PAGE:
Myanmar is currently at a critical juncture. The liberalizing reforms initiated by President Thein Sein after taking office in March 2011 are raising high hopes of peace and democracy in the country. Progress, after nearly three years, has however been uneven. The new issue of Bertelsmann Stiftung's Asia Policy critically assesses the situation.
Myanmar is currently at a critical juncture. The liberalizing reforms initiated by President Thein Sein after taking office in March 2011 are raising high hopes of peace and democracy in the country. Progress, after nearly three years, has however been uneven: there have been positive developments in the area of press freedom, with regard to political prisoners and in dealing with the political opposition under the leadership of Nobel Peace Prize winner Aung San Suu Kyi. At the same time the dialogue with ethnic groups has stagnated and ethnic and religious violence has escalated.
In the new issue of the Asia Policy Brief Marco Bünte, Senior Lecturer and Head of Research at the School of Arts and Social Sciences at Monash University in Malaysia, Kuala Lumpur, critically assesses the reform policy in Myanmar and weighs up the chances of democratization of the long-time military regime. Whether the country will embark on the road to democracy, in his opinion, largely depends on whether the Joint Committee for Reviewing the Constitution finds a political compromise. The committee which represents all political parties will submit a report at the end of January 2014.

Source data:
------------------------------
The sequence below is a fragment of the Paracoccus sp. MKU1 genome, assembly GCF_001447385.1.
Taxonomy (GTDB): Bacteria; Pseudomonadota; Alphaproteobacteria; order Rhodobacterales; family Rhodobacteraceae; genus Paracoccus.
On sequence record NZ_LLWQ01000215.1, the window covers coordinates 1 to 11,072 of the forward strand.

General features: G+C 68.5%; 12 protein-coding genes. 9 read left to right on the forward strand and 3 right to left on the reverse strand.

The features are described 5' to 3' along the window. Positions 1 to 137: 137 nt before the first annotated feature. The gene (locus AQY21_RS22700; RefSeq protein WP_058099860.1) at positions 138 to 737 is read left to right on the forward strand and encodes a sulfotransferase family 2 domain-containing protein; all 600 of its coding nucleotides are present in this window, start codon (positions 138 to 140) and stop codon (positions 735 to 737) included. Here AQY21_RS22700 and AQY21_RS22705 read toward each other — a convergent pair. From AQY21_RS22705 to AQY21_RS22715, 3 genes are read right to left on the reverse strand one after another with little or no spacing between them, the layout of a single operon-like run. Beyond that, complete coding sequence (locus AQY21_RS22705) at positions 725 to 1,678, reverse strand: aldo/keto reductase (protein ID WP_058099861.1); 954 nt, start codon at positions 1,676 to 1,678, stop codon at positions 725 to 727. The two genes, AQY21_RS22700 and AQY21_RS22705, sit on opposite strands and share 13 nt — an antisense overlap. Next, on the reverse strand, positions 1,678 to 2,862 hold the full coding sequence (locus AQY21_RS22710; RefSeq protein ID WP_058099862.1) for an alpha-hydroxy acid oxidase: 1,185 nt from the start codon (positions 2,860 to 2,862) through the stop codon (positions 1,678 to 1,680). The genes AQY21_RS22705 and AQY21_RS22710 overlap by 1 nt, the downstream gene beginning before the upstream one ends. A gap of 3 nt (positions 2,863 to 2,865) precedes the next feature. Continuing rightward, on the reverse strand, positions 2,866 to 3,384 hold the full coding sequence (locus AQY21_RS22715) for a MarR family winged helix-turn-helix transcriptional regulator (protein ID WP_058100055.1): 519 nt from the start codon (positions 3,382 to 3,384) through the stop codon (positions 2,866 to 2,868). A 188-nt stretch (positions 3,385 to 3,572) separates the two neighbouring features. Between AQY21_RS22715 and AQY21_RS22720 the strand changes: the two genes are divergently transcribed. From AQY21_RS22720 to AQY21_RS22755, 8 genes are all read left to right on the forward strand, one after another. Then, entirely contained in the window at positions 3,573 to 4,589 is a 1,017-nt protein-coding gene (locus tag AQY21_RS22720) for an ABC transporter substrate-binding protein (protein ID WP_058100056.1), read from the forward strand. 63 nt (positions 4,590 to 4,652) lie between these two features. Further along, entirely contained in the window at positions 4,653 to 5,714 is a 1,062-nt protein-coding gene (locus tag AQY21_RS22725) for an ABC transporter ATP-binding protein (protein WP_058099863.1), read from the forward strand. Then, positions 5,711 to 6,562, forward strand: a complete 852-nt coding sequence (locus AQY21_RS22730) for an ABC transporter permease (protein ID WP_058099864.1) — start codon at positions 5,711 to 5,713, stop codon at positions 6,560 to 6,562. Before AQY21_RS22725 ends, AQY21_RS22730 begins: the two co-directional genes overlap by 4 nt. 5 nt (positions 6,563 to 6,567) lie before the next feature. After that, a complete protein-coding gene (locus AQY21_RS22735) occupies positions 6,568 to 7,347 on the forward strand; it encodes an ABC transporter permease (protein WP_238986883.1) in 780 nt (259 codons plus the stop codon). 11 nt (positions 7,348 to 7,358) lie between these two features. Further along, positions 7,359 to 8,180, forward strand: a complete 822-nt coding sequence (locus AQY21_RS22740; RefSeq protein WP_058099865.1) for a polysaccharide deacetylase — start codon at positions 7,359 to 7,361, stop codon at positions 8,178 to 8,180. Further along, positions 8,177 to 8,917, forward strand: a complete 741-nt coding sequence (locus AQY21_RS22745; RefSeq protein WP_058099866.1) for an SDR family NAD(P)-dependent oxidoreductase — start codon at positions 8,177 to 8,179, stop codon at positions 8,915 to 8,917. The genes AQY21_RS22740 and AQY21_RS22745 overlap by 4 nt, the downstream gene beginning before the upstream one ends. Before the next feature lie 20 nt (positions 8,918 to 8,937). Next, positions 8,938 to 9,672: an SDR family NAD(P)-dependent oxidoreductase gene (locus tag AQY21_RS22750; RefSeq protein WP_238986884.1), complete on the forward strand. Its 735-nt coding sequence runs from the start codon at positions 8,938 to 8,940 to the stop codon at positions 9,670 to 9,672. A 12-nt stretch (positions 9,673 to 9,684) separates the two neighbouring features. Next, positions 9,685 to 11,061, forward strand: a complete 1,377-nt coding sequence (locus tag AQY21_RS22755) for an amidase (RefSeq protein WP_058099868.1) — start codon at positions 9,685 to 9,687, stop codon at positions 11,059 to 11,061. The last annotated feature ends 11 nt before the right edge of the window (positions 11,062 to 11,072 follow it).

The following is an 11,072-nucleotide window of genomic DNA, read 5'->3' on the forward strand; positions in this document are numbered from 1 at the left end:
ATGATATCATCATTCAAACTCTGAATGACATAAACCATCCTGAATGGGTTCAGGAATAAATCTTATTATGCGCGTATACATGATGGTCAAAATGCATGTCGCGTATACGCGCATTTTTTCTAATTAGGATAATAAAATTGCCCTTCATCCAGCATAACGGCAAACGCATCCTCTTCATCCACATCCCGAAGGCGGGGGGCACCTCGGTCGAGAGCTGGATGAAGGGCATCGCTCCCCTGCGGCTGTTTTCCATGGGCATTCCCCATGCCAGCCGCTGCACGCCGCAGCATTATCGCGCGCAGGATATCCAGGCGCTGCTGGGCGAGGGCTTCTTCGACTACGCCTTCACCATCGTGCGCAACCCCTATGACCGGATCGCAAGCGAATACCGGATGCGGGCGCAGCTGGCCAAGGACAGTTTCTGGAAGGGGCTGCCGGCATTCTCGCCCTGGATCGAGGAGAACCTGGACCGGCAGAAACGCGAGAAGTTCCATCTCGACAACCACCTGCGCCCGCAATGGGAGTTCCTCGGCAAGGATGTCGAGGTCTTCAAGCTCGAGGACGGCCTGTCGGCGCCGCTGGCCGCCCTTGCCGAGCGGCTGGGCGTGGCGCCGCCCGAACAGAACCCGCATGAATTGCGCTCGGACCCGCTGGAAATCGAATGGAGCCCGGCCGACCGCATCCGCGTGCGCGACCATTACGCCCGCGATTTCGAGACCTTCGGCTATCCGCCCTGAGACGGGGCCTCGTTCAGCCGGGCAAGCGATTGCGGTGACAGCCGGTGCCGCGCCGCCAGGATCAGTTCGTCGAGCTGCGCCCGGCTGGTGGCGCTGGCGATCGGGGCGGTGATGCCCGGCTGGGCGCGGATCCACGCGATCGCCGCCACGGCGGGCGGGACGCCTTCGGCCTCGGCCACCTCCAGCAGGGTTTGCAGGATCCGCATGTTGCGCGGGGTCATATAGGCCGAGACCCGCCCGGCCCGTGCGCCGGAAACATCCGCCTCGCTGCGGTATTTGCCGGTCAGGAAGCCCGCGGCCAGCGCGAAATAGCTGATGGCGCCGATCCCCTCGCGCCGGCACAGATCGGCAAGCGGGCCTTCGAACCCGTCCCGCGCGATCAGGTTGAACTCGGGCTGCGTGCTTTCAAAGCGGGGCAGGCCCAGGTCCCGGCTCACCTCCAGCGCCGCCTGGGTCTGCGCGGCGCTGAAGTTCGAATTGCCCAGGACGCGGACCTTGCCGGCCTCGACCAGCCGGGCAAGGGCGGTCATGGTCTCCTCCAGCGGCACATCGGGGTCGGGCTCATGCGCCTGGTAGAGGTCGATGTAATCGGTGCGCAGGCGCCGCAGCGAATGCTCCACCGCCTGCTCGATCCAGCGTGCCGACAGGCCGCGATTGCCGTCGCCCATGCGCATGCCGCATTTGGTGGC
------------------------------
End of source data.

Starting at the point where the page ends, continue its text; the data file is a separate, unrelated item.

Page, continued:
The most important reform issues for a further democratization are the future role of the military and the introduction of a truly federal system. In addition, the question whether Aung San Suu Kyi can become President is of crucial importance. The constitution currently states that candidates whose spouses or children are citizens of a foreign country are denied the right to run for the presidency or vice-presidency. This clause is particularly relevant in the case of Aung San Suu Sky, as she was married to a British man and they have two sons. If this particular clause in the constitution is not revised, the chances of the NLD in the 2015 elections would be reduced.
In the Asia Policy Briefs renowned experts and authors from the Bertelsmann Stiftung analyze important developments in Asia and their consequences for Germany and Europe. The short briefing papers focus on current events as well as underlying trends in important Asian countries All Asia Policy Brief editions can be downloaded here. You can download the current edition below.